The boat ran the river for more than twenty years under its Captain, Reggie Dales.  In the 1950’s Gummy sold her to “Big Roy” Simkins, another Augusta businessman. Big Roy ran the “Kathryn S” for thirteen more years, using it to haul general cargo and to pull snags from the river. By now the old riverboat was showing her years of hard use – her hull sagging at the bow and stern.

Big Roy took advantage of the flood of 1963 to drive the old riverboat onto the bank below Augusta.  When the flood was over, Simkins planned to overhaul her. Time passed and the work was never done.  The “Kathryn S” continued to sit on the riverbank under the watchful eye its only crew member – caretaker Steven Davis. Even though the old riverboat was hard aground, Davis continued to profit from the cards.

Throughout the sixties and the seventies, it was well known around Augusta that the game in town was the one that started every Friday night on board the “Kathryn S” down at SandBar Ferry.  Steven Davis ran a high stakes game that wasn’t open to just anyone.  You had to be a pretty well heeled businessman, or one of Augusta’s growing community of doctors from the Medical College or an Army officer from Fort Gordon’s Signal Corps to get an invite to the game.

By late Friday night, the air was thick with kerosene fumes, cigar smoke and the smell of the sweat of the early losers. Davis would coax his marks along with consummate skill.  The lightweight pockets were emptied by well into the night.  By Saturday, only the well-heeled players were still in the game. Over the next twelve hours Davis would coax them into staying with a pot here and there – but by dawn on Monday – most of them would wearily step off the side of the “Kathryn S” with barely enough cash to buy coffee and grits on Broad Street before starting their workday.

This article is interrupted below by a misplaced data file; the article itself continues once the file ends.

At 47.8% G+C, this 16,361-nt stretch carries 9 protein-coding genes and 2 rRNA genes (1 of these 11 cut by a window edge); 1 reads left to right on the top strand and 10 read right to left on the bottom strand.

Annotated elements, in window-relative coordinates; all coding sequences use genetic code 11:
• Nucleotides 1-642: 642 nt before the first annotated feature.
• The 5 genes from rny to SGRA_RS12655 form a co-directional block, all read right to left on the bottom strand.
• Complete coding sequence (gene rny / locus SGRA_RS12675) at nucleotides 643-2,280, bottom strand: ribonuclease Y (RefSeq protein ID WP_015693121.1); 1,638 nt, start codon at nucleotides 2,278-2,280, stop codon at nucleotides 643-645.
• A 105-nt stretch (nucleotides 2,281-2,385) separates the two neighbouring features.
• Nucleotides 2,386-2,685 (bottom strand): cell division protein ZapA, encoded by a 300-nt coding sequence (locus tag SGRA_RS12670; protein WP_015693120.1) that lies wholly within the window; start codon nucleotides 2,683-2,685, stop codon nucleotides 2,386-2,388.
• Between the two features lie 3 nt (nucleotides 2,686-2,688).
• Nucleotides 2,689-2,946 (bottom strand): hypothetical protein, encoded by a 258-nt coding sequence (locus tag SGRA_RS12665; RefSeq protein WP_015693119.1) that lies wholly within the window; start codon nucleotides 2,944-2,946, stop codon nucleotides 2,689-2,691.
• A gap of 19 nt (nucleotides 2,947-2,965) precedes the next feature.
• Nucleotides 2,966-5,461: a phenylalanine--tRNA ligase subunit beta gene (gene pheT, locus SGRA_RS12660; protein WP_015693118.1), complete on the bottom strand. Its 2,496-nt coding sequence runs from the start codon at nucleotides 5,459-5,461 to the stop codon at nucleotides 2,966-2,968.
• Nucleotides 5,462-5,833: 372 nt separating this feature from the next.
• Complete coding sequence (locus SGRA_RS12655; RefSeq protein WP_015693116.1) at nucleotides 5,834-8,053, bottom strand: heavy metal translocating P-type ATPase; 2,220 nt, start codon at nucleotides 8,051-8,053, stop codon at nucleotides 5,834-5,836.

Davis always saw to it that once in a while a big winner walked off the boat.  These were the gamblers that spread the news of the game and convinced other would be players that it was honest.  Sometimes there was a sore loser.  If he couldn’t be convinced that Lady Luck had dealt him a bad game – Steven Davis would reach back into his pocket with lightening speed and brandish a small nickel plated .32 caliber pistol.  The only time his palsied hand held real steady – was when the little peacemaker was pointed at another gambler.  No one argued with Davis once that gun was in his hand.

Few people were ever close to Steven Davis. Once in a while, during those last years before he disappeared and when weekend long poker games were becoming a thing of the past, Davis would boast about his skill with the cards.  He would pull a fresh pack from the pocket of his denim overalls, break the seal, and shuffle. His hands would spin the cards out across the tabletop, usually five hands plus his own.  He would then describe each hand and how many cards each ‘player’ would draw to try and better it.  Then he would describe the hands again – all the time the cards were laying face down.  Players one and four have a short stake – they will only play a sure thing to conserve cash to ante up. Player two has two low pairs – he will raise to get a feel for the other hands being played.  Players three and five have a full house and a high two pairs between them. The dealer will match their raise to stay in the game – they will both think he’s bluffing. Player two will fold.  The game will go at least two more raises before three and five realize the dealer may have something.